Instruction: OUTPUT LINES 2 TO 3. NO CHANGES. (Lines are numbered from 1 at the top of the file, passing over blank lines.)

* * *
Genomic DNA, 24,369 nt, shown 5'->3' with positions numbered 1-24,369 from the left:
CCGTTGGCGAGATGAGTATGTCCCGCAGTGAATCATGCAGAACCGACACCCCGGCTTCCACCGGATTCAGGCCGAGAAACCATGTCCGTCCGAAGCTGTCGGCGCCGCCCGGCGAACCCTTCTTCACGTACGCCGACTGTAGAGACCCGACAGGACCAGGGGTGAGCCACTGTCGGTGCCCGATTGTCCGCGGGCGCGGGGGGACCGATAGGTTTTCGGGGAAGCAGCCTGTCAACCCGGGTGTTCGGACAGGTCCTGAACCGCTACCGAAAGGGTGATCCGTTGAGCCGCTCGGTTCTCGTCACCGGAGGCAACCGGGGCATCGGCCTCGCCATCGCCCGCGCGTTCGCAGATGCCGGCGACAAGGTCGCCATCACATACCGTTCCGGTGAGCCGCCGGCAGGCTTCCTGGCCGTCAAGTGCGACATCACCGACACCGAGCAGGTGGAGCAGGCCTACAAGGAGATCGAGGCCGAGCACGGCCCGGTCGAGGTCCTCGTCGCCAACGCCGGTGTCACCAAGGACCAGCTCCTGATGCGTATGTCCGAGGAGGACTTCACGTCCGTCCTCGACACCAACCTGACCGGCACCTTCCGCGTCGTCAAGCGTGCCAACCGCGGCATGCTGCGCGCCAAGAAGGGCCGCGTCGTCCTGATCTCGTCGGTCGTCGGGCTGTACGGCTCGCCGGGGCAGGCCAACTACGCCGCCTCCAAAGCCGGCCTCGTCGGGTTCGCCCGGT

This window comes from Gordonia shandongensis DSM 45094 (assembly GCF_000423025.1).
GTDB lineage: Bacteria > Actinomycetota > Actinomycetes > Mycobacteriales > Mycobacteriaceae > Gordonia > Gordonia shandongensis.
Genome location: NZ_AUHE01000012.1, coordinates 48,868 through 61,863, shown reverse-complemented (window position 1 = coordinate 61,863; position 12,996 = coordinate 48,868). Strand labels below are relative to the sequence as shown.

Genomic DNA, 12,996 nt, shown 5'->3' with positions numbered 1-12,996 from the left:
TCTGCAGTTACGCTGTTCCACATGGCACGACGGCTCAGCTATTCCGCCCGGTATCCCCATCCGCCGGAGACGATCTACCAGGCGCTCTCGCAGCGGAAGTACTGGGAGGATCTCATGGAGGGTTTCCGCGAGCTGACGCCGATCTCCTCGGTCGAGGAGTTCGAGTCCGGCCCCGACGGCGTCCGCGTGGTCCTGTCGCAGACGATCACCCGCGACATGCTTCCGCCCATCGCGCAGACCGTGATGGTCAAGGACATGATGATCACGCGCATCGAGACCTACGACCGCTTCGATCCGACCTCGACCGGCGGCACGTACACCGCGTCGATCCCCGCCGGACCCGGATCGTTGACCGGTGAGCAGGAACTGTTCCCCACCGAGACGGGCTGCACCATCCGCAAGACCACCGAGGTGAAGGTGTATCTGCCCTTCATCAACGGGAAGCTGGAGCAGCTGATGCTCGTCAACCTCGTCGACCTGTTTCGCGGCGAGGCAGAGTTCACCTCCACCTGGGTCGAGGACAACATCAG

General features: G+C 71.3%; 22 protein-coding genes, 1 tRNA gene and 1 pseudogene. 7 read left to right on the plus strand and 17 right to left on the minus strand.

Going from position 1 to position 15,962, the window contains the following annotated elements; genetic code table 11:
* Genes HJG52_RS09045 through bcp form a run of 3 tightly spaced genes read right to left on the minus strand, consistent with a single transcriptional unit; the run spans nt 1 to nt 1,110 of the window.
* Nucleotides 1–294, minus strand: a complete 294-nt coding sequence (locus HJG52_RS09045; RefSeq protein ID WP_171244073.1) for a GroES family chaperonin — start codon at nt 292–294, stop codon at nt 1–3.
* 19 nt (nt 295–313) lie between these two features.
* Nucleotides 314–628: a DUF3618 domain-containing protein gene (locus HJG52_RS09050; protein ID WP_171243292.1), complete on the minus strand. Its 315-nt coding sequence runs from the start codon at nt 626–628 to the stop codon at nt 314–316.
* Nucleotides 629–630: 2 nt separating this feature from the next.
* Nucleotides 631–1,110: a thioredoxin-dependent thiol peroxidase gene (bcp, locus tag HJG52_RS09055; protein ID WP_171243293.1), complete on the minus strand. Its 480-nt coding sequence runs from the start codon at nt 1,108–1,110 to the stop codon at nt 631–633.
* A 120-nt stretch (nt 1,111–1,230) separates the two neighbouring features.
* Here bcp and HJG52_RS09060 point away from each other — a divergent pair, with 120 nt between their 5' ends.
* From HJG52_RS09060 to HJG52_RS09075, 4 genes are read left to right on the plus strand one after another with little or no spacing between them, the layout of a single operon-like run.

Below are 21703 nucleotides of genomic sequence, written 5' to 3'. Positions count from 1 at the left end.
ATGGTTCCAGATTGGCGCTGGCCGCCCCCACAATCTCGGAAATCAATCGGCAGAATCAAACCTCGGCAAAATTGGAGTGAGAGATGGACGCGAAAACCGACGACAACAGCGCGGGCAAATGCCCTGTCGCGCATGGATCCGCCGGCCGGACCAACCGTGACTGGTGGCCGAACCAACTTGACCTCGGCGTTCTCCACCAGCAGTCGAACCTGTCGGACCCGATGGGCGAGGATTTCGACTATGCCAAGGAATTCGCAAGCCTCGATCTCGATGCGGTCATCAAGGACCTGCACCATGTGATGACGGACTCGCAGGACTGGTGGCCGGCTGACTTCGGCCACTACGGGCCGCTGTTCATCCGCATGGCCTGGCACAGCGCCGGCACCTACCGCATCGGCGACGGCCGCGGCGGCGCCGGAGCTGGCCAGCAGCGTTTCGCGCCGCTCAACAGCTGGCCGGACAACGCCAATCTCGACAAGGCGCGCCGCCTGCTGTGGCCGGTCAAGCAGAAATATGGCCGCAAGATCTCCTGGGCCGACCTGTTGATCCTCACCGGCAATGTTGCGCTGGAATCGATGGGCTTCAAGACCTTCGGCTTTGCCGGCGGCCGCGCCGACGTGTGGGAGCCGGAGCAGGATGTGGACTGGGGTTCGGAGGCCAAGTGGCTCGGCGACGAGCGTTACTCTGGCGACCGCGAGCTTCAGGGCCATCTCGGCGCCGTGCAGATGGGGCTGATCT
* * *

CCGTTGGCGAGATGAGTATGTCCCGCAGTGAATCATGCAGAACCGACACCCCGGCTTCCACCGGATTCAGGCCGAGAAACCATGTCCGTCCGAAGCTGTCGGCGCCGCCCGGCGAACCCTTCTTCACGTACGCCGACTGTAGAGACCCGACAGGACCAGGGGTGAGCCACTGTCGGTGCCCGATTGTCCGCGGGCGCGGGGGGACCGATAGGTTTTCGGGGAAGCAGCCTGTCAACCCGGGTGTTCGGACAGGTCCTGAACCGCTACCGAAAGGGTGATCCGTTGAGCCGCTCGGTTCTCGTCACCGGAGGCAACCGGGGCATCGGCCTCGCCATCGCCCGCGCGTTCGCAGATGCCGGCGACAAGGTCGCCATCACATACCGTTCCGGTGAGCCGCCGGCAGGCTTCCTGGCCGTCAAGTGCGACATCACCGACACCGAGCAGGTGGAGCAGGCCTACAAGGAGATCGAGGCCGAGCACGGCCCGGTCGAGGTCCTCGTCGCCAACGCCGGTGTCACCAAGGACCAGCTCCTGATGCGTATGTCCGAGGAGGACTTCACGTCCGTCCTCGACACCAACCTGACCGGCACCTTCCGCGTCGTCAAGCGTGCCAACCGCGGCATGCTGCGCGCCAAGAAGGGCCGCGTCGTCCTGATCTCGTCGGTCGTCGGGCTGTACGGCTCGCCGGGGCAGGCCAACTACGCCGCCTCCAAAGCCGGCCTCGTCGGGTTCGCCCGGT

This window comes from Gordonia shandongensis DSM 45094 (assembly GCF_000423025.1).